Situated in the southwestern Caribbean Sea, Providencia was once an island sanctuary for pilgrims and privateers. Today, it is mostly a refuge of quieter Caribbean life amid raw natural beauty. The Operational Land Imager-2 (OLI-2) on Landsat 9 acquired this image of it on January 9, 2022.
Providencia is officially a territory of Colombia, though it sits closer to the Nicaraguan coast. Spanning about 17 square kilometers (7 square miles), the island is part of the San Andres archipelago; a small footbridge connects neighboring Santa Catalina Island. The island is one of the centerpieces of the Seaflower Biosphere Reserve, a UNESCO Marine Protected Area noted for its marine biodiversity. The peaks at the center of the island are remnants of an ancient volcano.
Not much has been written about the indigenous history of the island, but Europeans arrived around the start of the 17th century. Dutch pirates were the first of many generations of privateers to use the island as a safe harbor and launching point for raids on Central America and the Caribbean Islands. In 1631, English pilgrims arrived on the Seaflower (a sister ship to the Mayflower) with hopes for more agricultural success than their fellows to the north in Plymouth, Massachusetts.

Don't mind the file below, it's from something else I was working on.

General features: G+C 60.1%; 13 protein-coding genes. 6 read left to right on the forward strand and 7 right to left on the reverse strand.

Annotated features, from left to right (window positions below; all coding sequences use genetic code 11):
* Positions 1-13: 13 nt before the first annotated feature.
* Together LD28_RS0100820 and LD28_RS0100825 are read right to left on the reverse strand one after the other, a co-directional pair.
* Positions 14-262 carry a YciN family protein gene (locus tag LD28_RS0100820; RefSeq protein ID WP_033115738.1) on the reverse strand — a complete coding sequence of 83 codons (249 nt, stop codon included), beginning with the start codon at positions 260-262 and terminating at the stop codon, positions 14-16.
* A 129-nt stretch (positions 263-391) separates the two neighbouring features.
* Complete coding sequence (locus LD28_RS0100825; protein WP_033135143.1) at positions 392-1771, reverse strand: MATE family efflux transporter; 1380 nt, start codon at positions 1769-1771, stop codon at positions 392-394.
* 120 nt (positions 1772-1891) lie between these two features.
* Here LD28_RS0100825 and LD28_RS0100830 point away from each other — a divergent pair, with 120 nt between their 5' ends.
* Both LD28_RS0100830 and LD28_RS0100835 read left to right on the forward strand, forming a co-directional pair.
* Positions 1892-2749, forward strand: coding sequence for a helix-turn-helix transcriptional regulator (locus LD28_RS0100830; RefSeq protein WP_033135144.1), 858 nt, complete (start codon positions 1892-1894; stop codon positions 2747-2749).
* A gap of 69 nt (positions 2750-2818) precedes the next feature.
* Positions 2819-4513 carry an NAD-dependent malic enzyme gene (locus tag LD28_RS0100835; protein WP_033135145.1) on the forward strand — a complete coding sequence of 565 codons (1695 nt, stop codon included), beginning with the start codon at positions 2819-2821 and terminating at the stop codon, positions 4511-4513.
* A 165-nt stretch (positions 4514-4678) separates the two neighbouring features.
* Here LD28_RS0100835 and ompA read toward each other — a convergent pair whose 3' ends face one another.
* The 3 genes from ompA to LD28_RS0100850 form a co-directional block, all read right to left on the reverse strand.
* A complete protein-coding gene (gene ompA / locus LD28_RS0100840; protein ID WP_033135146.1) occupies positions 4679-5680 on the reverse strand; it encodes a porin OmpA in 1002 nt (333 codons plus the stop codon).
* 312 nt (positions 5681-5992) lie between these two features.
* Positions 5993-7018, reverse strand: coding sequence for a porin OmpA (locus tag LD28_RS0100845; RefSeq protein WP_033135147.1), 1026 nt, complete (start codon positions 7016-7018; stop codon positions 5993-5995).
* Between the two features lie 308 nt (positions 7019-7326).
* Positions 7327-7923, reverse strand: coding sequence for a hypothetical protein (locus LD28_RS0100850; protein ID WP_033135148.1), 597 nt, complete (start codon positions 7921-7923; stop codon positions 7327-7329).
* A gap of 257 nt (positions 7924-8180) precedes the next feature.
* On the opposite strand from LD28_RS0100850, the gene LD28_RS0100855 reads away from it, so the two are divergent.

But it was not long before the island was also forcibly populated with indentured servants and slaves. It also wasn’t long before Providencia became the site of one of the first known slave rebellions in a British colony. Eventually, control of the island was taken by the Spanish, and then again by pirates such as Henry Morgan. Today, the island is populated by about 5,000 people scattered among seven main villages, with the economy driven by fishing, farming, and limited tourism.
The volcanic island is surrounded by reefs, and the varying water depths nearby have led some people to call the surrounding area the ‘sea of seven colors.’ Old Providence McBean Lagoon is the centerpiece of a national nature park with tropical dry forests and mangroves onshore, and coral reefs, cays, and lagoons offshore. More than 150 bird species have been reported in the park, including frigate birds. Between April and June, the island pauses for a vast migration of black land crabs (Gecarcinus ruricola), which march down from the central hills toward the sea to lay their eggs.
Late in 2020, Providencia was severely damaged by category 5 Hurricane Iota, an intense storm that wiped out most of the island’s homes and infrastructure. By November 2021, about half of the homes had been rebulit, and local leaders were hoping to re-open the island to tourism sometime in 2022.
NASA Earth Observatory image by Joshua Stevens, using Landsat data from the U.S. Geological Survey. Story by Michael Carlowicz.